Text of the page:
Small Businesses Contribute to our Communities
Small businesses provide employment opportunities to local residents, growth in the local economy, and add to the improvement of our neighborhood. Unfortunately, the coronavirus pandemic has forced at least 15,000 small businesses in LA to close. At least half have closed permanently.
To protect the local economies of our neighborhoods, the city of Los Angeles has a responsibility to keep small businesses afloat throughout the duration of this crisis.
The Consequences of Institutionalized Racism
However, we cannot go back to “business as usual” once the pandemic is under control, because the playing field for entrepreneurship disproportionately leaves out entrepreneurs of color.
The racial wealth gap between communities of color and white households is large and growing. However, it is the result of historical institutionalized racism.
18th - 19th Century
Communities of color have been trying to build generational wealth for decades, but those efforts have constantly been interfered with largely by the government. More than two centuries of chattel slavery set Black people behind by the end of the 19th century. Black codes and Jim Crow laws that followed restricted the economic, political, and social rights of the Black community.
During the Great Depression, President Hoover’s Mexican “Repatriation” Act of the 1930s used people of Mexican descent as a scapegoat for the loss of jobs in communities throughout America. Millions of Mexicans and Mexican-Americans were deported to Mexico resulting in the devastation of local communities, loss of Mexican-owned small businesses, and a decrease in the local economies of neighborhoods.
President Roosevelt used the tools of the federal government to further institutionalize racial discrimination. Under his administration, the Federal Housing Authority (FHA) chose not to guarantee mortgages for African Americans who tried to buy homes in majority-white neighborhoods. As a result, Black and other communities of color did not get to participate in the economic growth that came after the Great Depression.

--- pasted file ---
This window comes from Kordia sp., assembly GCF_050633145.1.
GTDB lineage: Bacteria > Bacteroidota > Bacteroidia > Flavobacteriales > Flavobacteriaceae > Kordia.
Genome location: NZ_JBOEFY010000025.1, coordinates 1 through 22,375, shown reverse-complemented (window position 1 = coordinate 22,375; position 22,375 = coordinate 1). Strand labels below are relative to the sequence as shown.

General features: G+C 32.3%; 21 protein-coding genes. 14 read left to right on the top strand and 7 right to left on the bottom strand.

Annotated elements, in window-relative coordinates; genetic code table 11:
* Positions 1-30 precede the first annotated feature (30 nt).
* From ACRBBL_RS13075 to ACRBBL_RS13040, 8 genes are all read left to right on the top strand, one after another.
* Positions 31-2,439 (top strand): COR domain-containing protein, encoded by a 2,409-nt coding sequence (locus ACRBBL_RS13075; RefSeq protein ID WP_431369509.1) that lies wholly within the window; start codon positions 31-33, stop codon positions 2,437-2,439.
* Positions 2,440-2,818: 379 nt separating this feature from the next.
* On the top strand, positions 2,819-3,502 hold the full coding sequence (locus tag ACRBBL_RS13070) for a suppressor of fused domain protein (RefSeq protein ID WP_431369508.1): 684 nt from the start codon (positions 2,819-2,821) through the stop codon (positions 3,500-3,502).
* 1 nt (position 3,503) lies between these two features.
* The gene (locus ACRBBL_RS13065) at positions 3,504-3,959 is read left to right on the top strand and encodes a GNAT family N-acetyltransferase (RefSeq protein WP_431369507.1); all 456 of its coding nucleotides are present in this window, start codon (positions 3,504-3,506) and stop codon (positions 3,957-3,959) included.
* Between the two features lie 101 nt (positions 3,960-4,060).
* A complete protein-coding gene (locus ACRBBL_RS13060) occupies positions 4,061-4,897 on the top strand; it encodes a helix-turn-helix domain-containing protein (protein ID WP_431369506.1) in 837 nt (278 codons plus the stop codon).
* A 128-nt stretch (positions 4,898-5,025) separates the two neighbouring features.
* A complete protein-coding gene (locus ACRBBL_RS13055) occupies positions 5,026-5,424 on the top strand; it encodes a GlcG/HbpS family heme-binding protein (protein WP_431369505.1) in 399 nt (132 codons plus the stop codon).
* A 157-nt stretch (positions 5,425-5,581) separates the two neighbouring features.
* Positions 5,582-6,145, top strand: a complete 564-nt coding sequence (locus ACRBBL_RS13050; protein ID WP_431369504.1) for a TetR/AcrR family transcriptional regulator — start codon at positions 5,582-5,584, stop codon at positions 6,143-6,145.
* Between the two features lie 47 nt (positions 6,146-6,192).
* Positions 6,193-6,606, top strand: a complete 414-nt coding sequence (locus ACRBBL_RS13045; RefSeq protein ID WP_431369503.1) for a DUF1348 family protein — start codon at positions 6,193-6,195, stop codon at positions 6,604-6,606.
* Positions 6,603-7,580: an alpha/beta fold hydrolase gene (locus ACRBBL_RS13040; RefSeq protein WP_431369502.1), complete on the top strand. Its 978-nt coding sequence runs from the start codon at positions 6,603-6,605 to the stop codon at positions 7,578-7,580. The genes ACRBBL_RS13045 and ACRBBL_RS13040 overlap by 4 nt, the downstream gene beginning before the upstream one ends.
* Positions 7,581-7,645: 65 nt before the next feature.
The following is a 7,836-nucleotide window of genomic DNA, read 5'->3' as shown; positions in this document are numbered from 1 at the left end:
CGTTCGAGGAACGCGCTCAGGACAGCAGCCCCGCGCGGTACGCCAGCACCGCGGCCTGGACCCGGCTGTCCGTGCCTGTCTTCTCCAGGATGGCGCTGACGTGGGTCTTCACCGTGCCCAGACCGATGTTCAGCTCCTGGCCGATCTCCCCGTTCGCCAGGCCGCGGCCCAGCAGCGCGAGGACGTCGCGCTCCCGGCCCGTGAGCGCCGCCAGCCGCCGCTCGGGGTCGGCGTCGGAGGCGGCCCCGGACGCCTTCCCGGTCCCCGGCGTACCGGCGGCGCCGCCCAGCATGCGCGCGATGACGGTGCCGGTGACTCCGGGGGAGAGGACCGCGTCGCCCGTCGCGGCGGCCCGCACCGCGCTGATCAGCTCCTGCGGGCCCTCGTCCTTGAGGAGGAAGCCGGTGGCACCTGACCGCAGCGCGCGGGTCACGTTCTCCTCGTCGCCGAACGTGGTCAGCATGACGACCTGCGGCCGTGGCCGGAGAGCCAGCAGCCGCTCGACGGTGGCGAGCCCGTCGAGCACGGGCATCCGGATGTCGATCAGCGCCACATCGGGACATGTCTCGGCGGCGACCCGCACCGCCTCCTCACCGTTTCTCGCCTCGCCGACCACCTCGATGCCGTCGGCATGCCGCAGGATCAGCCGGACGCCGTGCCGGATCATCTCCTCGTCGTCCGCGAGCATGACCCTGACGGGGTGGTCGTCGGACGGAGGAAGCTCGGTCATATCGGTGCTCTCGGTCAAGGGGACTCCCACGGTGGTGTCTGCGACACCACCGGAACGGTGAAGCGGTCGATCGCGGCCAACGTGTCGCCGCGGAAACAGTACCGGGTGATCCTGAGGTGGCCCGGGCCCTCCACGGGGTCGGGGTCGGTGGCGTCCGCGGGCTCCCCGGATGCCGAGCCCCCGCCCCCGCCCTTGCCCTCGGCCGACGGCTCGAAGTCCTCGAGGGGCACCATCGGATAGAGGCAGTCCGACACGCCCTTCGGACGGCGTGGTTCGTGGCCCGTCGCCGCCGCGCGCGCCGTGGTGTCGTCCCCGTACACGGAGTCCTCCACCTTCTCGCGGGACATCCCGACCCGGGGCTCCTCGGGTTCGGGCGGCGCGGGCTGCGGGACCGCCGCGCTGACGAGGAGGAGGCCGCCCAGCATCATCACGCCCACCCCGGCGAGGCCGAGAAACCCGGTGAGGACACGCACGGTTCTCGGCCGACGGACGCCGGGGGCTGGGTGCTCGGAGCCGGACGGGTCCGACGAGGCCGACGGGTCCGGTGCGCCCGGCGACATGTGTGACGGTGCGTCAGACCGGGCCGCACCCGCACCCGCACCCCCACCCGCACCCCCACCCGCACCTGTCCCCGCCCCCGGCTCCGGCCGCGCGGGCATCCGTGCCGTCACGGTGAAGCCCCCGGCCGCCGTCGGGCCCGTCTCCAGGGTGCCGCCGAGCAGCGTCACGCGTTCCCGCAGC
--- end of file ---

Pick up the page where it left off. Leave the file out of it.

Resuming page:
Furthermore, in any neighborhood or metropolitan area where Black folks lived or lived nearby, the region was colored red (also known as redlining) to indicate that these neighborhoods were too risky for home buyers and investors. The FHA used a baseless claim that Black folks lowered property values. In reality, Black homebuyers increased property values in majority-white neighborhoods because they were willing to pay more due to the lack of access to low-interest home loans.
Nevertheless, the restriction of housing and economic opportunities has resulted in generational disadvantage, regional segregation, and economic inequality we can see today on racial lines.
Today, the income of Black households is about 60% of the average white household. However, the mean and median wealth of Black households is less than 15% of white ones. The wealth of Latino households is less than 20% of white households.
The lack of wealth and capital means that it's much harder for communities of color to get the assets they need to start a business. In order to build back our communities, which historically have been neglected, we need to invest in our neighborhoods and that includes local small business owners and aspiring entrepreneurs of color.
Supporting Small Businesses
READ TIME OVERVIEW: 1 MIN | FULL: 4 MINS
As your Council Member I will:
Direct investments towards small, local businesses owned by entrepreneurs of color
Support street vendors
Increase access to credit for small businesses
Increase access to fair small business lenders so that all small business owners and entrepreneurs have a fair playing field
Support a rent and eviction moratorium for small businesses for the duration of the pandemic